A state senator is vowing to eliminate red light cameras at intersections across Texas.
Following an investigation by Austin TV station KXAN that found the vast majority of Texas cities aren’t complying with the state’s red light camera law — which requires them to conduct traffic engineering studies prior to implementation — Sen. Don Huffines (R-Dallas) said he will file legislation to prevent Texas cities from using those cameras to assess civil fines.
Prior to 2007, the state had no rules for how cities could use red light cameras to fine drivers, which Rep. Jim Murphy (R-Houston), who introduced the bill that created the implementation requirements, called “the Wild West of red-light cameras.”
Current law mandates that cities prove a scientific need for the cameras at intersections in which they are to be used, and the recent KXAN report found that only three of 50 cities that sent records to the TV station had the required studies on hand.
Huffines told KXAN that “it’s outrageous that so many cities are ignoring Texas law.”
He said he will file bills to roll back the cameras when the Texas Legislature reconvenes in 2019.
“Red light cameras are unpopular, unsafe, and unjust,” he said in a written statement to KXAN. “It’s past time to turn off every red light camera in Texas.”
Red light cameras have proven controversial since their introduction — not just in Texas, but also in many other states. Some argue they violate constitutional protections of due process since alleged violators cannot face their accuser — a camera — in court.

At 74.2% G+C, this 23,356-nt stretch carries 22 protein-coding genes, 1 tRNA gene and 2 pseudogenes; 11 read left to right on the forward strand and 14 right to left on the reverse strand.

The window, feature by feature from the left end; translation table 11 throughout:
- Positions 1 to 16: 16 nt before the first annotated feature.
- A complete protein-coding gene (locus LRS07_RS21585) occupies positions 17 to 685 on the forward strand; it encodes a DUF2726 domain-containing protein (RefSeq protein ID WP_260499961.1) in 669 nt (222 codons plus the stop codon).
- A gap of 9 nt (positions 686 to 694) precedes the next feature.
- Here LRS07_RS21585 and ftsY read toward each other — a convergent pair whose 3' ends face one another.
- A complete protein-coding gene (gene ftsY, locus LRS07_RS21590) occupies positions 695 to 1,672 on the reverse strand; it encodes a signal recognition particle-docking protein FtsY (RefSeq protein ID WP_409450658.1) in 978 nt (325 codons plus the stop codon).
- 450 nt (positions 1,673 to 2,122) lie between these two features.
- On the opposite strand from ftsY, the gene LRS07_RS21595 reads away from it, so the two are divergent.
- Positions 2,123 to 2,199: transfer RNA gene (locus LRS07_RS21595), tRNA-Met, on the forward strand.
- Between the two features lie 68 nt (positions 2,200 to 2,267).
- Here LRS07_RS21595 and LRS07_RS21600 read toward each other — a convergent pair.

Car owners could also face fines even if they weren’t driving the vehicle. That’s because Texas cities only have to tie the license plate to the registered owner and don’t have to prove who was actually behind the wheel when a violation occurred.
The Texas Monitor examined various studies of red light cameras conducted over the years and a common theme emerged: the cameras tend to reduce right-angle crashes but lead to an increase in rear-end collisions, as drivers slam on their brakes to avoid running red lights.
This 2010 study by the Texas Transportation Institute at Texas A&M found that red light cameras “may or may not reduce total crashes” and “should not be considered a substitute for proper traffic engineering of signalized intersections.”
A 2005 study by the Federal Highway Administration had previously come to similar conclusions, although it showed a clearer increase in rear-end collisions. The FHWA study noted there was a modest economic benefit in those intersections with red light cameras because crashes at right angles tend to be more severe, causing more property damage and bodily harm. Perhaps this is the telling aspect of the bureaucratic study — the FHWA noted the increased cost of red light cameras systems “pay for themselves through red-light-running fines generated.”
U.S. Public Interest Research Group said in a 2011 report that red light cameras had essentially devolved into a money grab whereby local governments and private firms contracted to operate the systems considered revenue first and safety second.
The National Motorists Association, an opponent of red light cameras, argues on its website that “the preponderance of independent research (in other words, research that was not funded by ticket camera vendors or units of government interested in justifying camera-based traffic enforcement) has illustrated that ticket cameras typically increase, not decrease, the number of accidents at controlled intersections.”